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Long Time Woodlawn Activist Supports Obama Presidential Center

5/30/2018, noon | Updated on 5/30/2018, noon
With the recent news of the nearly-unanimous Chicago City Council vote to approve the construction of the Obama Presidential Center ...
Chicago City Council recently voted to approve the construction of the Obama Presidential Center (pictured) in Jackson Park. Photo: The Obama Foundation

Long Time Woodlawn Activist Supports Obama Presidential Center

BY KATHERINE NEWMAN

With the recent news of the nearly-unanimous Chicago City Council vote to approve the construction of the Obama Presidential Center (OPC) in Jackson Park, Dr. Leon Finney Jr., founder and CEO of Urban Broadcast Media and longtime community activist in Woodlawn, is beaming. At a recent meeting of the Chicago Plan Commission, Finney presented a petition with 5,038 signatures asking that the Plan Commission vote in favor of the OPC.

The OPC will be a new landmark for the South Side of Chicago and an economic engine for the entire city. The OPC will help to revitalize historic Jackson Park and seamlessly connect the park to the lakefront. Upon completion, the OPC and Jackson Park will be a place for all seasons, with winding landscapes, a sledding hill, and quiet places to read with most of the space being free and open to the public, according to the Obama Foundation.

Over the years, Finney has been involved with building affordable housing and encouraging economic growth in Woodlawn, which is a neighborhood that sits adjacent to Jackson Park. Even still, Finney said that his years of work will not come close to impacting the community as much as the OPC can.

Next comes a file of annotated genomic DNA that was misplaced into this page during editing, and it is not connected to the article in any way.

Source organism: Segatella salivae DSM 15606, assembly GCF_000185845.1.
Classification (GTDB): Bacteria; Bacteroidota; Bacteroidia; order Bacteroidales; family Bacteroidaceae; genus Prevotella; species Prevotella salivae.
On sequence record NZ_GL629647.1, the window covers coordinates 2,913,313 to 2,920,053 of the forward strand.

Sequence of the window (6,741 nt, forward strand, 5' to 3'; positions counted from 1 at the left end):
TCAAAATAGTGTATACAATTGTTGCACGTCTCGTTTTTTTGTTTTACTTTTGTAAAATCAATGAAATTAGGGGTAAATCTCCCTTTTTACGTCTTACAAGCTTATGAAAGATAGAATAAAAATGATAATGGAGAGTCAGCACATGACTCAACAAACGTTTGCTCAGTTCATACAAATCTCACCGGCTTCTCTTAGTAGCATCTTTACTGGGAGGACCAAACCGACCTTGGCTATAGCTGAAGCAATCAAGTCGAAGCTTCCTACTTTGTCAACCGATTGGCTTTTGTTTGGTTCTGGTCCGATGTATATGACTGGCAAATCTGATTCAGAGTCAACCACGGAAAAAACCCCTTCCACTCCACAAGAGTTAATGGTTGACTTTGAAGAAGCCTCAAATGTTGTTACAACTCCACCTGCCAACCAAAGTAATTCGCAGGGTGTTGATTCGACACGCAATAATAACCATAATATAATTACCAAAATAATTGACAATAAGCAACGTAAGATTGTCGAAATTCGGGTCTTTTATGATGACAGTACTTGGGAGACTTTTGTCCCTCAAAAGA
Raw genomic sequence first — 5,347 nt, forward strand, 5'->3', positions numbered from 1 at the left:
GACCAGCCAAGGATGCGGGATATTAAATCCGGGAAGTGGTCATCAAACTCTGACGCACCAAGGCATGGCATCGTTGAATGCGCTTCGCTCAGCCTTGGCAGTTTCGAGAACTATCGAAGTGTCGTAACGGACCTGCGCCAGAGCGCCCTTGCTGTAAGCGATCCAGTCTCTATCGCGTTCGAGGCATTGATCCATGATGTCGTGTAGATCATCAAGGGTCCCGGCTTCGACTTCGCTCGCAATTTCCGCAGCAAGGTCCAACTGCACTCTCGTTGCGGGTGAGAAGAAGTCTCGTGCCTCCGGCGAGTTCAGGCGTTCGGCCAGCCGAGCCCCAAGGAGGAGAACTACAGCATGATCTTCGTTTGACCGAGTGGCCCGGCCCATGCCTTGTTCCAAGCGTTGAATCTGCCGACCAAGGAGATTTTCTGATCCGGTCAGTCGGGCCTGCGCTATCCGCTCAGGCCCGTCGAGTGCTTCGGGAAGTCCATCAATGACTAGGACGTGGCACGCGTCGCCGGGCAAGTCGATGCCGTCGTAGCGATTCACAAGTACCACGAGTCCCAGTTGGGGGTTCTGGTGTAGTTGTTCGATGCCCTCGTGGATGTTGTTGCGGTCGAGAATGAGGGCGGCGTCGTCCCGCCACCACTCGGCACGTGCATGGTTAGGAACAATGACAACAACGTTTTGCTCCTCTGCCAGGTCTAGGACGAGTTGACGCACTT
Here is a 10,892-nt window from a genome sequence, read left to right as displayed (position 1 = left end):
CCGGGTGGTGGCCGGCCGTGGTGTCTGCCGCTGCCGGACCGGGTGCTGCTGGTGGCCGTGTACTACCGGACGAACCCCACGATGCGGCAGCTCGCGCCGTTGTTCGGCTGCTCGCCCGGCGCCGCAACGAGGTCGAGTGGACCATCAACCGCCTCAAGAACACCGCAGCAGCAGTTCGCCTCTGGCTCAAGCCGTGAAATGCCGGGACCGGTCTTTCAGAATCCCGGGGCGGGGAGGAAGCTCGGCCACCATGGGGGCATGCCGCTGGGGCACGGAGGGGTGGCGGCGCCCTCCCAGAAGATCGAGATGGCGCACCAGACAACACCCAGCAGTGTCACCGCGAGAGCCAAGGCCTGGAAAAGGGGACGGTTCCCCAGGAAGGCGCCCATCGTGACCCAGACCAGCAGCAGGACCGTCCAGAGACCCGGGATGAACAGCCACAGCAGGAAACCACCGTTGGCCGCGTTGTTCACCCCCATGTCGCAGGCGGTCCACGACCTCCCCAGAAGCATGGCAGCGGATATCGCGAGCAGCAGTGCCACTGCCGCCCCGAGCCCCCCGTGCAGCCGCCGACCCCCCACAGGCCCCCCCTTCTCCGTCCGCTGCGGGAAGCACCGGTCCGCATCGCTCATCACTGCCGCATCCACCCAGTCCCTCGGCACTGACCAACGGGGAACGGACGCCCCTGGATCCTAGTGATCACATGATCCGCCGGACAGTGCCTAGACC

“The actual building of the OPC itself is a stellar event but the impact that it will have on the economic and social revitalization of Woodlawn will be massive. We will see homes being built and for sale that might have taken years to build, we’ll see new business coming to the neighborhood that it would take years to attract. We’ll see Woodlawn’s institutions, it’s schools, and it’s churches benefit and they will continue to benefit for many years to come,” said Finney.

Many people have criticized and petitioned against the OPC coming to Jackson Park claiming that the development will cause current residents to be displaced and the neighborhood to change. However, the neighborhood has been changing, according to Finney, just not in a positive way.

“The neighborhood has been changing all along as middle-income families and working families have gradually left Woodlawn. I grew up in Woodlawn. I’ve been either living or working in Woodlawn since I was four years old and I’m 79 now. I’ve seen Woodlawn change for the worse, not the better. This center proposes to change Woodlawn for the better,” said Finney.

Of the over 2,000 affordable homes that Finney has been involved in building in Woodlawn, all will be staying he said. What he hopes will be on its way out is the 500 acres of vacant land that currently exists in Woodlawn

“This is a great day for the City of Chicago, for the south side of Chicago, and for the African American community of Chicago for the 44th president to be located right here in the heart of the black community,” said Finney about the city council vote to approve the OPC.